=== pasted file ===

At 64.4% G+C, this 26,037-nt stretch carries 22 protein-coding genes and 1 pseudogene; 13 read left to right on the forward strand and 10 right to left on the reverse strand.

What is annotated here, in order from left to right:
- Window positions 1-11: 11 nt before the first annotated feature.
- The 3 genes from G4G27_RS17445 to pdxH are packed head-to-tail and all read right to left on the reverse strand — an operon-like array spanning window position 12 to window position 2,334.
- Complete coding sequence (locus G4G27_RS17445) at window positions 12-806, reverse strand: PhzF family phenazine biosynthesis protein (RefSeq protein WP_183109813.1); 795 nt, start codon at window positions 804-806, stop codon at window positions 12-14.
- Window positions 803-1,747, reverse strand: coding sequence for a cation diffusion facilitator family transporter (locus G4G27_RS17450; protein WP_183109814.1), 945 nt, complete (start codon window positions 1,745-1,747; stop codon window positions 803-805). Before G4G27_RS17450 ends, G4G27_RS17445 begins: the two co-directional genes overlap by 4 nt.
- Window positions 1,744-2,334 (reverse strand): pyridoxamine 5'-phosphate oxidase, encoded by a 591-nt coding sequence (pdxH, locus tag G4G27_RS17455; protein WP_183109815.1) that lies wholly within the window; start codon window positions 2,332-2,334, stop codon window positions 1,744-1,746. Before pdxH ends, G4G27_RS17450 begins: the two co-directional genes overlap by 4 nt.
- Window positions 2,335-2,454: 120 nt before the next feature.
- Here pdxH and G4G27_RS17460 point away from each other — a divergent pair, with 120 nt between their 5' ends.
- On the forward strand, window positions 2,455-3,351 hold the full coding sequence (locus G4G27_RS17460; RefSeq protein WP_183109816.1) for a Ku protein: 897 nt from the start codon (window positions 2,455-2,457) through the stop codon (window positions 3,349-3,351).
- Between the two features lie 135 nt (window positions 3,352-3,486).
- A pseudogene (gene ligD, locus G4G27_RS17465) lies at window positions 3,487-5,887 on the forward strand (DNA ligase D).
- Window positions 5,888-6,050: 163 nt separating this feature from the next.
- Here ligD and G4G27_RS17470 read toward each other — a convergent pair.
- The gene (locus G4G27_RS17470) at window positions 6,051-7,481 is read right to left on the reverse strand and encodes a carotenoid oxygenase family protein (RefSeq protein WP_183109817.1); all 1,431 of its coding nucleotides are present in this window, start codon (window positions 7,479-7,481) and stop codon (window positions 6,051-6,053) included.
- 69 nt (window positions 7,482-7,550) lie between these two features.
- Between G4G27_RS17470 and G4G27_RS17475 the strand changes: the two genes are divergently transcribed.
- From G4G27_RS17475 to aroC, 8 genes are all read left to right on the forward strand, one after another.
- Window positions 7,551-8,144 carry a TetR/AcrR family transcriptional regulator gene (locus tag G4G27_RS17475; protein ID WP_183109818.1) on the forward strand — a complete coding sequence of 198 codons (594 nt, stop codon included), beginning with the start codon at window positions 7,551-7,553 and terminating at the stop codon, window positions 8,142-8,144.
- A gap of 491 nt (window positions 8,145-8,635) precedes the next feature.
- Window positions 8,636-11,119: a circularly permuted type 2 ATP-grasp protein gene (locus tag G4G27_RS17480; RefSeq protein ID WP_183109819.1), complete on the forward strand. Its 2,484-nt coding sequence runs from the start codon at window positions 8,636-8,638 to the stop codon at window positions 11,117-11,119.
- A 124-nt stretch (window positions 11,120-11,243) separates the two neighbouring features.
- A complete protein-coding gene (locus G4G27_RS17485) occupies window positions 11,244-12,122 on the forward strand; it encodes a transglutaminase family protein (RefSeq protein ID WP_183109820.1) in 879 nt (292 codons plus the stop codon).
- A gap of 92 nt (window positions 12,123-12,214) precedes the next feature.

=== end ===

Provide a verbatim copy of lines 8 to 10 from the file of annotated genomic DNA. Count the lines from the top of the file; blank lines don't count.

- Window positions 2,335-2,454: 120 nt before the next feature.
- Here pdxH and G4G27_RS17460 point away from each other — a divergent pair, with 120 nt between their 5' ends.
- On the forward strand, window positions 2,455-3,351 hold the full coding sequence (locus G4G27_RS17460; RefSeq protein WP_183109816.1) for a Ku protein: 897 nt from the start codon (window positions 2,455-2,457) through the stop codon (window positions 3,349-3,351).